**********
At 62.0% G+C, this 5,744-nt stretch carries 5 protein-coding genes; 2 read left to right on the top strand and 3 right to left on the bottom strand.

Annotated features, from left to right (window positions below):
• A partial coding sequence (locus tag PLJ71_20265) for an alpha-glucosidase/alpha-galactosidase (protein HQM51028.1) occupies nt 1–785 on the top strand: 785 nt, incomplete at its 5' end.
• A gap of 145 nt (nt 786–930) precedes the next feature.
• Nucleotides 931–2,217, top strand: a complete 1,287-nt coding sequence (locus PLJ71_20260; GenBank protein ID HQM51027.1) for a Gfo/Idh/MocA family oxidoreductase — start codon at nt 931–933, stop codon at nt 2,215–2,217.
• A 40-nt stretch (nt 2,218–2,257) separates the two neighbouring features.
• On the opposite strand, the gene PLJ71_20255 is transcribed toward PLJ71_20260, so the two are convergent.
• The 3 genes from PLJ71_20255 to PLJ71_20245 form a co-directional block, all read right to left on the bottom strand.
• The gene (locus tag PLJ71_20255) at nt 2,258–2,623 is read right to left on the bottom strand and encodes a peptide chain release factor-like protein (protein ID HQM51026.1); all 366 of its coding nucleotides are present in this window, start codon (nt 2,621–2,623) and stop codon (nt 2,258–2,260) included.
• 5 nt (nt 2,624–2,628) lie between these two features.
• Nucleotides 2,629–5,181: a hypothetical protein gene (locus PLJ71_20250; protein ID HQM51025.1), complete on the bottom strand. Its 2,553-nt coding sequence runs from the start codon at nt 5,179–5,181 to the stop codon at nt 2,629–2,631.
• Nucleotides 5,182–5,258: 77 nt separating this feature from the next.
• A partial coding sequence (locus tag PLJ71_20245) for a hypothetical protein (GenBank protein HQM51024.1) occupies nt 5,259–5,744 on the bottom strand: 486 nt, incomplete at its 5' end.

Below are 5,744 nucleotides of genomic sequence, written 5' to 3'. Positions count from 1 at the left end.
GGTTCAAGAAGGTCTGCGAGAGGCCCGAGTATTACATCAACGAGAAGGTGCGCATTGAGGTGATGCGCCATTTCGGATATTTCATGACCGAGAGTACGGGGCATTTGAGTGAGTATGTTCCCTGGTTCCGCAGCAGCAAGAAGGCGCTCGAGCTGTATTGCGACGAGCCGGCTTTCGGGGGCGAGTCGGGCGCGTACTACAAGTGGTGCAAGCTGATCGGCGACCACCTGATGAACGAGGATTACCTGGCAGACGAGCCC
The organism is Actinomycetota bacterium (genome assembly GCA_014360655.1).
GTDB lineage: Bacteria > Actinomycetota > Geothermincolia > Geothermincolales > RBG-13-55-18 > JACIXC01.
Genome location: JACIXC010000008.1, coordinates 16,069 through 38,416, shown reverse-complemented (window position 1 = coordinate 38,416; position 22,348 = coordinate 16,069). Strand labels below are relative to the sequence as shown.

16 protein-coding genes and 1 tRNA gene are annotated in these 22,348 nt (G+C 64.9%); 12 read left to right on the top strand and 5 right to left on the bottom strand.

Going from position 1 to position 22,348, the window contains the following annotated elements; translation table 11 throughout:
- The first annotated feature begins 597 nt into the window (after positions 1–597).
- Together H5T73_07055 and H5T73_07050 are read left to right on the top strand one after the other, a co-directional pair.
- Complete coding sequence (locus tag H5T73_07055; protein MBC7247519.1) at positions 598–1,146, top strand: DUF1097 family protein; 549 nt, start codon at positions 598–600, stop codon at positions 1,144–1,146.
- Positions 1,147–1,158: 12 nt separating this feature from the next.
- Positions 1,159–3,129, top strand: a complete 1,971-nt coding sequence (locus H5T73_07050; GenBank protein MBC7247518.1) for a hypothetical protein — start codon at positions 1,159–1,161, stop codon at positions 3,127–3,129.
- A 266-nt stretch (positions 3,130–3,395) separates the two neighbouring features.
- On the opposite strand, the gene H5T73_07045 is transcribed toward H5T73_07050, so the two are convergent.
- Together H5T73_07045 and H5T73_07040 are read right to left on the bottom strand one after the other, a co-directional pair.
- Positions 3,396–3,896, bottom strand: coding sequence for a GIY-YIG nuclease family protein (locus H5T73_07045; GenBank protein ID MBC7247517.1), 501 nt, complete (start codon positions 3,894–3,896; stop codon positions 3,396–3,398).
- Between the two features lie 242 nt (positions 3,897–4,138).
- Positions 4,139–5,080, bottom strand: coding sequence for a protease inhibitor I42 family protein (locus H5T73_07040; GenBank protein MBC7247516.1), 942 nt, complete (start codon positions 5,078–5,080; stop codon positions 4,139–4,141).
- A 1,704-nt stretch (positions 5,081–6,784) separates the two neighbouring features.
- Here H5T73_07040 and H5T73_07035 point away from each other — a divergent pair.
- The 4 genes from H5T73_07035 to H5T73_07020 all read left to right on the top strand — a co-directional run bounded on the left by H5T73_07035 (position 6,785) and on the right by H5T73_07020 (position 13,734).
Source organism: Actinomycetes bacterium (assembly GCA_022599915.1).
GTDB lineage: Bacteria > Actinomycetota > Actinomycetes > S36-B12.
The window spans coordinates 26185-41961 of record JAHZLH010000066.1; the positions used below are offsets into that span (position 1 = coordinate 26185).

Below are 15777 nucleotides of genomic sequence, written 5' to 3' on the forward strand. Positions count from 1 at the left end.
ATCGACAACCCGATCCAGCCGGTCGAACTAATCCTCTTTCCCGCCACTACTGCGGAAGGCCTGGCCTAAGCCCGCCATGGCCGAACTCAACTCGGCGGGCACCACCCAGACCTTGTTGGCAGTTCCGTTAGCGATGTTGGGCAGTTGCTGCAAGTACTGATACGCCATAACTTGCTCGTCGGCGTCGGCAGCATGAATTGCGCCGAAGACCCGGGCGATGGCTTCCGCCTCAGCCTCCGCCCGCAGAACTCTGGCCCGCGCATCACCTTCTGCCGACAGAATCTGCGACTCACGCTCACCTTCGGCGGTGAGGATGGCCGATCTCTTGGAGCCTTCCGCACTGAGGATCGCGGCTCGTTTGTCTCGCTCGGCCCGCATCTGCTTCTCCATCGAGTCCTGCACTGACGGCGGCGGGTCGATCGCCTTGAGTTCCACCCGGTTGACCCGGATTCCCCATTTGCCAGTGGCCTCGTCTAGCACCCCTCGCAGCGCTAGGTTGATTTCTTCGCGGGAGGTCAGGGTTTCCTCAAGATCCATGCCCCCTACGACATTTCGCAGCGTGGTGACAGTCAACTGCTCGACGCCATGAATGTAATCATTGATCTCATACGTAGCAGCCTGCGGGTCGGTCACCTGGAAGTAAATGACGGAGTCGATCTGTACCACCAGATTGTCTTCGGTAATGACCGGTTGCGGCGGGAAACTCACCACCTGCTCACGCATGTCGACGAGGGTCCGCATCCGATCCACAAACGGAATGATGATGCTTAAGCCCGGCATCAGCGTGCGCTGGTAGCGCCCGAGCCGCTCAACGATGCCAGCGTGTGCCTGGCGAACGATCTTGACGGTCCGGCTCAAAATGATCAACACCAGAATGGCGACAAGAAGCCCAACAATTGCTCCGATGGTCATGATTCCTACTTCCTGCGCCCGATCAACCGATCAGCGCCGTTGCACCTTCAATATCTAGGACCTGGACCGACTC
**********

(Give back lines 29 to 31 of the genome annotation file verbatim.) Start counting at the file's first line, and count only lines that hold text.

- Positions 3,396–3,896, bottom strand: coding sequence for a GIY-YIG nuclease family protein (locus H5T73_07045; GenBank protein ID MBC7247517.1), 501 nt, complete (start codon positions 3,894–3,896; stop codon positions 3,396–3,398).
- Between the two features lie 242 nt (positions 3,897–4,138).
- Positions 4,139–5,080, bottom strand: coding sequence for a protease inhibitor I42 family protein (locus H5T73_07040; GenBank protein MBC7247516.1), 942 nt, complete (start codon positions 5,078–5,080; stop codon positions 4,139–4,141).